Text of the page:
Although my three-day vacation in New York was initially decided on so I could spare myself three of the 9 work days during which part of the metro route I take to work was shut down due to track work, I then decided my full day in New York would be Wednesday, so I could see a #Ham4Ham show, especially after I realized I’d be there for the final week before Lin-Manuel Miranda would leave the show. By the time I was there, Leslie Odom, Jr and Phillipa Soo were also confirmed as off to hopefully reap some benefits from their newfound fame, although I also became aware of how early I’d need to get there, and started to wonder if it was worth it to stand in the heat for hours for a five-minute show. But it was what I came to the city for, so Wednesday morning after breakfast off I went to the Richard Rogers.
I got there around 9:30 and initially sat down in a shaded area which I then learned was the camping spot for people trying to nab seats from cancellations, and I was directed to the railing by the theater, and told I needed to start holding a position if I wanted to hope for a good view. I ended up spending an hour by that railing, getting sunburnt, listening to fans conducting a singalong of the entire soundtrack in another section, and buying ice cold water by a guy who showed up with a cooler and an offer to sell at a dollar a bottle(practically a steal in NYC!), and had his wares sold out pretty quickly. While standing there I was told by someone, who I now think was misleading us out of anger for tourists who hadn’t stood in a thousand lottery lines like she had, that the police were probably going to show up and direct us across the street, but we should still stay where we were instead of getting in the actual lottery line, just in case they didn’t.
She mysteriously vanished when the police did indeed show up and did as she had said, except it was then that those of us by the railing learned that to enter the lottery, we had to get in the line that had been on the other side of the railing and wound its way around the block, and it looked like if we did that, we wouldn’t get to the front in time to see the #Ham4Ham show. A number of the people with me who had thought they were in position to enter the lottery were pretty pissed, especially since some of them had been there since much earlier in the morning, but there wasn’t anything to do; forced to choose between a minuscule chance to see a proper two-hour show and a certainty of seeing a five-minute one, most of us stayed where we were. Meanwhile the police had set up barriers so there was now a closed-off section by the original railing obviously meant for those in the lottery line that would get through it in time, and a section of the road vehicles were driving through, and the positions were such that we’d actually have a decent view of the performers, if only from the waist up, except when larger cars and buses drove past.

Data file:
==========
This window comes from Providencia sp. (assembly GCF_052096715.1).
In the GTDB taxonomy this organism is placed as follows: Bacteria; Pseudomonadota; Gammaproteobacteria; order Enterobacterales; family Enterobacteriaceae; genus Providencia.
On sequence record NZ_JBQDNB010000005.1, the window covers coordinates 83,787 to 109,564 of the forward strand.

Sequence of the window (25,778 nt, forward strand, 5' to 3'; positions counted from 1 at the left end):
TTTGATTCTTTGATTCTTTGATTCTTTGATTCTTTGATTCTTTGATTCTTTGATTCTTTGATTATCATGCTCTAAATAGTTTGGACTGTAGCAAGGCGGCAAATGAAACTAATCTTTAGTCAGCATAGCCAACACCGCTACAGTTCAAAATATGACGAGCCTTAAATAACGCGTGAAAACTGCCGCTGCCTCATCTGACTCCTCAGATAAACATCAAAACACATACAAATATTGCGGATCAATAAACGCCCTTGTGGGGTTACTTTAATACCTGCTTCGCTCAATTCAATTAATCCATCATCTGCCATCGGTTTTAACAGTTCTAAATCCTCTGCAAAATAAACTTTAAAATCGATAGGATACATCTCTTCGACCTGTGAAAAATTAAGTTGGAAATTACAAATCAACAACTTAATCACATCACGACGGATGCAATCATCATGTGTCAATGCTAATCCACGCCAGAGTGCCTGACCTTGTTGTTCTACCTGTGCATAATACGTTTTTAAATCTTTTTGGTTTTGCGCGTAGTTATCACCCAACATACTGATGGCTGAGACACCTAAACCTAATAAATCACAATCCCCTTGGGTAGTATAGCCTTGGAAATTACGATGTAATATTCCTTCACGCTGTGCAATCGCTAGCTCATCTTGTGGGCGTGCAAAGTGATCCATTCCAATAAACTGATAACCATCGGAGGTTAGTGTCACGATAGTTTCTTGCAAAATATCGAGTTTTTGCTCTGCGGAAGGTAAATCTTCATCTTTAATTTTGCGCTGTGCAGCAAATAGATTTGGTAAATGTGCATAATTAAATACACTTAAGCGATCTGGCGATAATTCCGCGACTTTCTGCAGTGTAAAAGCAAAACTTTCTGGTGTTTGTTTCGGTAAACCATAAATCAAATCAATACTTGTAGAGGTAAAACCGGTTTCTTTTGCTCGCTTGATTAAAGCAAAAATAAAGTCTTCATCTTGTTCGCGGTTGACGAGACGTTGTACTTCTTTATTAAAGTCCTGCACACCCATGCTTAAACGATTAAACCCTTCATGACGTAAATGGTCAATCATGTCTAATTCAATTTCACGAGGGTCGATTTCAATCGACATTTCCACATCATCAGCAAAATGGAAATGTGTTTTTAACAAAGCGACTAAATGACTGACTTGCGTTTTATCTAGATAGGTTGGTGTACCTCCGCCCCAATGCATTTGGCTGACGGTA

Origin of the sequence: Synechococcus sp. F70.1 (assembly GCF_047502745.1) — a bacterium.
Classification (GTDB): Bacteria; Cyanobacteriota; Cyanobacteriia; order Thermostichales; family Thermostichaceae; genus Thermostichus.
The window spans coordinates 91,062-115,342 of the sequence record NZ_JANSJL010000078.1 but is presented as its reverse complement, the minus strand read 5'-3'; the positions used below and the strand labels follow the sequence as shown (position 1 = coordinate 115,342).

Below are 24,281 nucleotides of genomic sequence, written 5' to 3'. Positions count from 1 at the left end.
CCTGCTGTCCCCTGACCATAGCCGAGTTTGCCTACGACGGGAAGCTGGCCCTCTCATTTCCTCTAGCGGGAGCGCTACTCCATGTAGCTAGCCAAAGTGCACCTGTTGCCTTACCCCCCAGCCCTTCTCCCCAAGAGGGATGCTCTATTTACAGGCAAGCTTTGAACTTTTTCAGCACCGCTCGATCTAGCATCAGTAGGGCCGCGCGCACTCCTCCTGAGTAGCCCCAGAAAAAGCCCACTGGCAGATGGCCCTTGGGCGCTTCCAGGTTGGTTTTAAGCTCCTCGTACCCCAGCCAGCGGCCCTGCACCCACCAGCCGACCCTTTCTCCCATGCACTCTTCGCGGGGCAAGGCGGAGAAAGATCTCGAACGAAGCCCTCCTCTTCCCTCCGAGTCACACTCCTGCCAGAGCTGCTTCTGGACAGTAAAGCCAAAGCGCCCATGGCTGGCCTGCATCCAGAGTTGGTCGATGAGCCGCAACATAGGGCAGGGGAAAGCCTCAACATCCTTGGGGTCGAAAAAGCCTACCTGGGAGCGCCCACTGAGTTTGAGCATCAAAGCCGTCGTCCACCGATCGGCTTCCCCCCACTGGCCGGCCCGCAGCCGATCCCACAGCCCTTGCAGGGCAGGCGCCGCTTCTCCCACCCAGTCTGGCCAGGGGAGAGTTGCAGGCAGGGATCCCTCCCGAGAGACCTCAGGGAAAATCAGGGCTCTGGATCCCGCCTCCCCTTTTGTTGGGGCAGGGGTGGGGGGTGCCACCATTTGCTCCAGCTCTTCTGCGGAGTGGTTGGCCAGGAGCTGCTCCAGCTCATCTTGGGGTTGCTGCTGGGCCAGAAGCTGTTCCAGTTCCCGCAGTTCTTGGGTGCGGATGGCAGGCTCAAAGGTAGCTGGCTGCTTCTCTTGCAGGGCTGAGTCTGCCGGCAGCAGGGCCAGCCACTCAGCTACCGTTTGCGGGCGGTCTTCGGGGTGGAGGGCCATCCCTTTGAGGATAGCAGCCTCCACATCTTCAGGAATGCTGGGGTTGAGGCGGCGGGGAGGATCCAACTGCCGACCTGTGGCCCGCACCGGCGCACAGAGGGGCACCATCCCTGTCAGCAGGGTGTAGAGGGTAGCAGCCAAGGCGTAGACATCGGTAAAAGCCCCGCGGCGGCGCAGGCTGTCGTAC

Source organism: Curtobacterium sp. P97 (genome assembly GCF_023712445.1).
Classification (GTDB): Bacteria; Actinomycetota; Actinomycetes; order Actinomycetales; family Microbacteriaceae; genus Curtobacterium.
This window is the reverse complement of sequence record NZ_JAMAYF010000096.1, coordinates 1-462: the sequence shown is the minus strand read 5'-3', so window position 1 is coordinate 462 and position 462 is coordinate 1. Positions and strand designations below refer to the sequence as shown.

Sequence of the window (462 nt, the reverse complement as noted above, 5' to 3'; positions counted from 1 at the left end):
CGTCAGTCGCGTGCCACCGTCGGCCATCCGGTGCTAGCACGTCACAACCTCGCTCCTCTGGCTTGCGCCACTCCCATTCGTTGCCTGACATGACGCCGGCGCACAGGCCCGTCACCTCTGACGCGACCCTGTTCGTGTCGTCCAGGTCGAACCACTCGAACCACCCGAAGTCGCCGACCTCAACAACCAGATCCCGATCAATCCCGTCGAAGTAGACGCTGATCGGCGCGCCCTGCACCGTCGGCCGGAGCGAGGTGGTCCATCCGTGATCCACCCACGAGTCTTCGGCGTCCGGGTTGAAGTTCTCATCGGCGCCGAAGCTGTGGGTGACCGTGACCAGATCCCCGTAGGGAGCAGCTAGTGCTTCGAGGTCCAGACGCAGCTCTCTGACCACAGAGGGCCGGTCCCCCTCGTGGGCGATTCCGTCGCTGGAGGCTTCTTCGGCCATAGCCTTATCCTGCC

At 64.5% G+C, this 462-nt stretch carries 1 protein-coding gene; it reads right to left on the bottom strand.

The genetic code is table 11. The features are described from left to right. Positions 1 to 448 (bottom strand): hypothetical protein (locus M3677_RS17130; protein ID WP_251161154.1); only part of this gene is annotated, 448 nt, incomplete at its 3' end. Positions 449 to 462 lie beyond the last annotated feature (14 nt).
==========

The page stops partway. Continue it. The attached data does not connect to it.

By the time this had been established, and I had already entered the online lottery for the evening show via my phone, it was 10:30 and we had two more hours to wait in the heat. Someone had an umbrella, and a tall guy took hold of it and held it high to give as many people as possible sheltered from the sun. I ended up turning and tilting to get the umbrella between myself and the sunlight, and chatting with some of the people next to me, and we were quite friendly with each other, especially out of solidarity for our current situation. One girl from LA spoke about the city’s heat and lack of public transportation; I told them about being in New York to flee the DC metro repairs. Another person advised us to flex our knees on occasion to better deal with standing around for hours. Elsewhere in our crowd, another singalong started up. Eventually the sun went behind the large Marriott next to the theater, much to everyone’s relief.